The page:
A letter published on The Evening Sun's editorial page...

the Forum

March 23, 1994

A letter published on The Evening Sun's editorial page Wednesday about Watergate and Whitewatergate identified the author incorrectly. It was written by Edward L. Lilly, of Joppatowne.

The Evening Sun regrets the error.

Whitewater not the same as Watergate

The term "Whitewatergate" is a not so subtle attempt to equate President Clinton's current woes with the Watergate scandal of the Nixon administration.

But Watergate was an attempt to steal an election by bribery, forgery and theft, and it involved the use of illegally obtained funds, altered evidence, lies, blackmail and extortion. Many of the felonies were plotted right in the office and the presence of the attorney general of the United States.

FOR THE RECORD - CORRECTION

By contrast, whatever occurred in the Whitewater affair occurred 10 years ago and did not involve presidential malfeasance in office.

Nor has anyone been accused of wrongdoing. So far, a presidential aide has resigned as a result of using poor judgment -- not felonious conduct -- and another, for unknown reasons, committed suicide.

Congress should let the special prosecutor complete his task without disruption or interference. It should not waste money on committee hearings about matters that are unrelated to the president's conduct in office.

Only after the special prosecutor has finished his work should congressional hearings be held, if appropriate.

In the meantime, let Congress get on with attending to the nation's business.

Tyler P. Roylance

Baltimore

Priest bashers

We are furious over your article about Father Jeff Toohey ("Lawsuit accuses priest of sexually abusing teen," March 12).

We're sure it's like spitting in the wind with you people, but do you realize you have maligned one of the finest, most caring men in our community?

JTC With a few quick sentences a man's reputation has been flayed and destroyed. This is not journalism but a perpetuation of the national hysteria over "abuse."

Whatever "abuse of the month" is fashionable (the current one being priest- and cardinal-bashing), The Baltimore Sun is sure to be in the forefront, waving your self-righteous banner.

Sure, protect the victim of abuse. But why can't you give the same courtesy to the victim of the media? The man deserves his day in court before his name is published and dragged through the scum.

You have reached an all-time low and we have absolutely no respect for your paper.

#Thomas and Veronica Butz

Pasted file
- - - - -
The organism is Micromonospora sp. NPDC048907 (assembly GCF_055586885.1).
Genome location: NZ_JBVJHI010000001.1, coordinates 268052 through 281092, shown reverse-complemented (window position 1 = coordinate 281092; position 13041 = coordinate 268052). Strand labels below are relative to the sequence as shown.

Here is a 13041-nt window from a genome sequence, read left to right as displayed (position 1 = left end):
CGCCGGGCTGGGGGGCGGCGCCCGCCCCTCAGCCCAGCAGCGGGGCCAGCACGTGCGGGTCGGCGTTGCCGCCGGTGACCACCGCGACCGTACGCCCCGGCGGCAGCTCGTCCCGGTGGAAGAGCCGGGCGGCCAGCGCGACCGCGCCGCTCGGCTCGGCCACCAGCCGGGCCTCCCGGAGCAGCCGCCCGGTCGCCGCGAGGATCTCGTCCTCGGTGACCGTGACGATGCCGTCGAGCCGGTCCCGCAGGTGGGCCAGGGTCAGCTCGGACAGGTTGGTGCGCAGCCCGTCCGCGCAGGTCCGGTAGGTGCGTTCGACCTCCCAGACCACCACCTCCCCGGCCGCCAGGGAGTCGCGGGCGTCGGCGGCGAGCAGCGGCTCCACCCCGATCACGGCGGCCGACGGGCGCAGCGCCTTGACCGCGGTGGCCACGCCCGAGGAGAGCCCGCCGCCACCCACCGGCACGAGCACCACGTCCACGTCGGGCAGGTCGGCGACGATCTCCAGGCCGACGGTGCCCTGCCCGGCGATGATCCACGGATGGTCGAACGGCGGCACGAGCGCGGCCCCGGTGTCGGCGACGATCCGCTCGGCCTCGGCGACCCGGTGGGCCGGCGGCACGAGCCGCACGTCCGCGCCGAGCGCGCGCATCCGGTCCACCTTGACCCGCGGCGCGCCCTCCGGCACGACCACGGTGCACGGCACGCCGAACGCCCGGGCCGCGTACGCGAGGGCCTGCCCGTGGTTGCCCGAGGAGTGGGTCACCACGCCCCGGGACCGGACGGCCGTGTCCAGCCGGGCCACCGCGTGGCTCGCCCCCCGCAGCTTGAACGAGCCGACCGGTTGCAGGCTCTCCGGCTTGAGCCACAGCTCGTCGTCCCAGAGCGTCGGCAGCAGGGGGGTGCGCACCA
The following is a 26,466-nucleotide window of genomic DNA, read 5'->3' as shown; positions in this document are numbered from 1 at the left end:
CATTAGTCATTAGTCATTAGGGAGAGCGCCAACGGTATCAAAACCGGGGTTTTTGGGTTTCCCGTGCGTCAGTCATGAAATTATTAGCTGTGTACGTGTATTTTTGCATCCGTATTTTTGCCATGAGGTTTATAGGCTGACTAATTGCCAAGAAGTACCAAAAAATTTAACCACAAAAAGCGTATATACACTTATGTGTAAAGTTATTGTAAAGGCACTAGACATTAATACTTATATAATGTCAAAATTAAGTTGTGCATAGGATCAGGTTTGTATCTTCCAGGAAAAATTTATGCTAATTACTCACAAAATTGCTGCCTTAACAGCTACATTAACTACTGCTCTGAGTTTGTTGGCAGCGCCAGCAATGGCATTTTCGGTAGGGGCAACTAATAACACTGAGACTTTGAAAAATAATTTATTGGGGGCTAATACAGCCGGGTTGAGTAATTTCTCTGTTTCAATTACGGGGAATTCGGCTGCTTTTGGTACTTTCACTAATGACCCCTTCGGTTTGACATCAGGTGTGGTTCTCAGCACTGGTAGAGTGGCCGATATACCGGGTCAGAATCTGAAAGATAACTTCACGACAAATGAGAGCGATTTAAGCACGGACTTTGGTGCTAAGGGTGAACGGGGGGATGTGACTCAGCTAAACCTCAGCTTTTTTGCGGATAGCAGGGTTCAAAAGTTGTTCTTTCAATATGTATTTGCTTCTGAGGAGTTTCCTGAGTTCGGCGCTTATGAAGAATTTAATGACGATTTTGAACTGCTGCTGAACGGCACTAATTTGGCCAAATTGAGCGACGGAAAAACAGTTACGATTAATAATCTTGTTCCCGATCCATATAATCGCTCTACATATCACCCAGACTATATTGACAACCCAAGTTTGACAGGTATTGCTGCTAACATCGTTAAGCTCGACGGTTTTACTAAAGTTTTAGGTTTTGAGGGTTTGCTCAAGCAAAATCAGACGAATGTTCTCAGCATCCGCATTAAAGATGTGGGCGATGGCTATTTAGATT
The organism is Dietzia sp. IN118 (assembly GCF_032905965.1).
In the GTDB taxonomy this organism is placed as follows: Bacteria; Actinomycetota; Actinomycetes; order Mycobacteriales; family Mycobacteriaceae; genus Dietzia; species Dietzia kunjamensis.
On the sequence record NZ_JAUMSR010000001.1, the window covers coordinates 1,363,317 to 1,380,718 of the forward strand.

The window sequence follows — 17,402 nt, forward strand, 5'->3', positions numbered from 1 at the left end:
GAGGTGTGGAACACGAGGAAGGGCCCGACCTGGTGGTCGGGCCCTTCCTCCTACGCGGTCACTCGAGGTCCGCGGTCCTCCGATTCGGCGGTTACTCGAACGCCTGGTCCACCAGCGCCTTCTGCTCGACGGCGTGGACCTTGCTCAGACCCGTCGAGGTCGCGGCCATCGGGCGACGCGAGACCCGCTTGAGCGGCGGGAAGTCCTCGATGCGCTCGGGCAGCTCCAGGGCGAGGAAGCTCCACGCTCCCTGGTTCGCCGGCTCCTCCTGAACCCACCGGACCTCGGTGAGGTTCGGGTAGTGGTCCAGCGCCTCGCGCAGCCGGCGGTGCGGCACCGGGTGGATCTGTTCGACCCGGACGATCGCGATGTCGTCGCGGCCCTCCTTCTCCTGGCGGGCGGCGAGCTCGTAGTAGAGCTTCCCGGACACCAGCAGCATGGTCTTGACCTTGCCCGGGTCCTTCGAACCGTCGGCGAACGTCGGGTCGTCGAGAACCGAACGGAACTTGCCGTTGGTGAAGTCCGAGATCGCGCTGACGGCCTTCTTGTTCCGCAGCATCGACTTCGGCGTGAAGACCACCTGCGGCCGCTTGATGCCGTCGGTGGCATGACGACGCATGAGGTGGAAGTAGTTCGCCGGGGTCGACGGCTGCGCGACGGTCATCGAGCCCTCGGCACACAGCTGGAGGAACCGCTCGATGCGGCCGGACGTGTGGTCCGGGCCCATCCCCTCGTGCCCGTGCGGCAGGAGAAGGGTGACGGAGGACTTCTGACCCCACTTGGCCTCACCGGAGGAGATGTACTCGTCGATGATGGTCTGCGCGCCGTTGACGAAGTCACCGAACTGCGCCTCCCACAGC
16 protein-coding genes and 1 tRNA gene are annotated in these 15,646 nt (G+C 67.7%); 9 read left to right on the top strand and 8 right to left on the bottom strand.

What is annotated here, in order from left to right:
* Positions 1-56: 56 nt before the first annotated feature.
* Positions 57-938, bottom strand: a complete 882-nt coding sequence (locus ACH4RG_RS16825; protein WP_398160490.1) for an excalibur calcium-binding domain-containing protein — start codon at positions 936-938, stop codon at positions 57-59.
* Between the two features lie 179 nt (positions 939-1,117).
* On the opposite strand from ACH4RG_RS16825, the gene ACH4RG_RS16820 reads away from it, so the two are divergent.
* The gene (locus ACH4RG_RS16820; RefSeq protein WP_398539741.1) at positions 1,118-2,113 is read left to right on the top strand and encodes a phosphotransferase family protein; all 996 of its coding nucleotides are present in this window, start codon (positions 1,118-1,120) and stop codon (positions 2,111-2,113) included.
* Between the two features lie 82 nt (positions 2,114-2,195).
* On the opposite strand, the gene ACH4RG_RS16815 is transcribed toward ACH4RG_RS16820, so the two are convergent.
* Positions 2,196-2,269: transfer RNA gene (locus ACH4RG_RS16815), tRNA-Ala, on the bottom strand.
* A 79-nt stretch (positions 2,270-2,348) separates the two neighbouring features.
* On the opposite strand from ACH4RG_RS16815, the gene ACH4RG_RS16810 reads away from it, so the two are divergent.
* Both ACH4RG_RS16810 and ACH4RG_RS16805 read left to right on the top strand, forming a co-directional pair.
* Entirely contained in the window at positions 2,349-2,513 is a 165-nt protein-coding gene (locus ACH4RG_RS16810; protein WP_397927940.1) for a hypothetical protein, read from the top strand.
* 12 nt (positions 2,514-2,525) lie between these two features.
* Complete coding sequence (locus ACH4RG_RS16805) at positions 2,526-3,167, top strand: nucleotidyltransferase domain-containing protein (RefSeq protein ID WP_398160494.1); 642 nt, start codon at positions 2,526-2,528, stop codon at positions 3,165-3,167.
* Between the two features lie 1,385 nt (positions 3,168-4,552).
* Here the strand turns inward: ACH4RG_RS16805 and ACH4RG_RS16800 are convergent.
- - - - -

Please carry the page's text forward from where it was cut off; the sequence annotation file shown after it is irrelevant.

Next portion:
Fallston

Wacky Washington

Total insanity now rules in Washington.

The Clinton administration is advocating that all our phones be equipped with a transponder in order for the government to be able to monitor private conversations at will. The purpose: To identify potential terrorists.

The March 14 Wall Street Journal, in a lead editorial, describes how the new "independent" prosecutor Robert Fiske, appointed by Clintonites to investigate themselves, now refuses to turn over previously public documents regarding Vincent Foster's "suicide."

Dow Jones & Co. has filed a lawsuit against Mr. Clinton's Justice Department under the Freedom of Information Act . . .

And finally, Secretary of State Warren Christopher is home from China after warning the Chinese that we might stop importing from them, under most favored nation status, if they aren't more tolerant of their revolutionaries.

That's right, Mr. Clinton, take away our rights to buy cheaper Chinese goods and turn your back on the fastest-growing economy in the world. Aren't consumer rights part of "human rights"? . . .

Richard L. Frank

Cockeysville

Hayden's failing efforts

The three worst words in English for a Baltimore County resident during the past winter were "End State Maintenance" contained on little signs along the roads.

That meant that what was beyond was sure to be slippery, rutted and very dangerous long after any precipitation has fallen.

I have lived in Baltimore County for over 40 years and have never seen the roads as deplorable after a snowfall as this year.

While I'm sure the work crews are dedicated, willing people, their management ill-serves them in planning and operational control.

They should look across the border to Carroll County where the roads have been in good shape, thanks to the supervision of Jay Nave.

That county does many times better with about half the budget, manpower and equipment.

As a former Board of Education official, perhaps County Executive Roger Hayden should attempt to improve his performance from an "F," lest he be dismissed from his current place of learning.

Henry S. Clark III

Glyndon

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